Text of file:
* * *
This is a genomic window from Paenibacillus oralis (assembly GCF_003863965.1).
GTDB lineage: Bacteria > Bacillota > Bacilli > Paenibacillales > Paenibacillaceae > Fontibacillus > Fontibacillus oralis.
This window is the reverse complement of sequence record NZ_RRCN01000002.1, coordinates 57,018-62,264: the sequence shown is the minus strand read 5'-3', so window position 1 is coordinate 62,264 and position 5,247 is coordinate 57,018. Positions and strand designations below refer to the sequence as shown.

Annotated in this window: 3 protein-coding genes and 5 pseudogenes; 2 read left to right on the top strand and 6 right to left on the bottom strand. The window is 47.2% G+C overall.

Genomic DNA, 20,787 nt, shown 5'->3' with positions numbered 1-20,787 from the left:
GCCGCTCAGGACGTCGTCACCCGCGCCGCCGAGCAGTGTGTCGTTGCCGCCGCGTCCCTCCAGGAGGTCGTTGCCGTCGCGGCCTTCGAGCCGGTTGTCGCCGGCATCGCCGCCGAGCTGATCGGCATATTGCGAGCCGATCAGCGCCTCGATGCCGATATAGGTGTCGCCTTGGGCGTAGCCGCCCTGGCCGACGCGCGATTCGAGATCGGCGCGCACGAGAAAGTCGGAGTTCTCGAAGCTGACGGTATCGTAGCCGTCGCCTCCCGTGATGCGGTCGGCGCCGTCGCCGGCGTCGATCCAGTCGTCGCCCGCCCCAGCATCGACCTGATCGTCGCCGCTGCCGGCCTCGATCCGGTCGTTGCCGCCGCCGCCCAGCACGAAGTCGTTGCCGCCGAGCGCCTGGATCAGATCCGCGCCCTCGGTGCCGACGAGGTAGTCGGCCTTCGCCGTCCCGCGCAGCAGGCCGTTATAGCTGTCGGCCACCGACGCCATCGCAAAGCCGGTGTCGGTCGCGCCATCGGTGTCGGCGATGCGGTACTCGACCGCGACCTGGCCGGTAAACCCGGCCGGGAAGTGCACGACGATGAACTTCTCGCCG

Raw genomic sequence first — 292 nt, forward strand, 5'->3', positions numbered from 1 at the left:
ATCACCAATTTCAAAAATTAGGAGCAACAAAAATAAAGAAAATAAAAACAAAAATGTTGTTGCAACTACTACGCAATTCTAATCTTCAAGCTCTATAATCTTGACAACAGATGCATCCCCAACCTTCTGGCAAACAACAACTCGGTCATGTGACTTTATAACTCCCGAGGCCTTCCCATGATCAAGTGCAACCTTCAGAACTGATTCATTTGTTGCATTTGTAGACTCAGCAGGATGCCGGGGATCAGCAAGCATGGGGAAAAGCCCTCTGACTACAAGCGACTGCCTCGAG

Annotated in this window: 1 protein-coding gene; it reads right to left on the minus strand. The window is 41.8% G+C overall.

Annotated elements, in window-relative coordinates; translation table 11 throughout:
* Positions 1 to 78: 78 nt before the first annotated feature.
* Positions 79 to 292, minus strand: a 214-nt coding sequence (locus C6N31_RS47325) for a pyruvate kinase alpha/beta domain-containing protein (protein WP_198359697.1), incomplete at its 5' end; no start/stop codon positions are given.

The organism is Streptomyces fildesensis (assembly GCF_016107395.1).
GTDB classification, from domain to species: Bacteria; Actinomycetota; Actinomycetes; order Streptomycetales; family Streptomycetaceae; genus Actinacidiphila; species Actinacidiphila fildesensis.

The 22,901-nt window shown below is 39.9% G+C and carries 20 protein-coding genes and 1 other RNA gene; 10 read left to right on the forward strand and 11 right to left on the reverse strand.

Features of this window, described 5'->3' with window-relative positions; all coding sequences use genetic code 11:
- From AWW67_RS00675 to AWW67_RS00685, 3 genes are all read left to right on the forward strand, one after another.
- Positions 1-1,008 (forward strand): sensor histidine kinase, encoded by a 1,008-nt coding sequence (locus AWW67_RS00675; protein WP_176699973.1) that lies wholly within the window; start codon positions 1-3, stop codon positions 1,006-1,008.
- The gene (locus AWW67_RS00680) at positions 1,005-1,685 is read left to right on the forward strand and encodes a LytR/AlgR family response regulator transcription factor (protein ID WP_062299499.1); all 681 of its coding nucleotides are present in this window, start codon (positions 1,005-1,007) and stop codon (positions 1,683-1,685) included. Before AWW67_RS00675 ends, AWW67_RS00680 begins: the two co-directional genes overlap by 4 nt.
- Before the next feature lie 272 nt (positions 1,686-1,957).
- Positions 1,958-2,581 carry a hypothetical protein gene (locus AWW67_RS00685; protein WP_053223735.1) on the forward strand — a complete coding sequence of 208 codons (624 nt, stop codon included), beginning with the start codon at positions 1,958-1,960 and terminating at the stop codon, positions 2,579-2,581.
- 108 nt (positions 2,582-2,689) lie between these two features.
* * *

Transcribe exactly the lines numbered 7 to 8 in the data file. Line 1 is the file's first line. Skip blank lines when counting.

Raw genomic sequence first — 292 nt, forward strand, 5'->3', positions numbered from 1 at the left:
ATCACCAATTTCAAAAATTAGGAGCAACAAAAATAAAGAAAATAAAAACAAAAATGTTGTTGCAACTACTACGCAATTCTAATCTTCAAGCTCTATAATCTTGACAACAGATGCATCCCCAACCTTCTGGCAAACAACAACTCGGTCATGTGACTTTATAACTCCCGAGGCCTTCCCATGATCAAGTGCAACCTTCAGAACTGATTCATTTGTTGCATTTGTAGACTCAGCAGGATGCCGGGGATCAGCAAGCATGGGGAAAAGCCCTCTGACTACAAGCGACTGCCTCGAG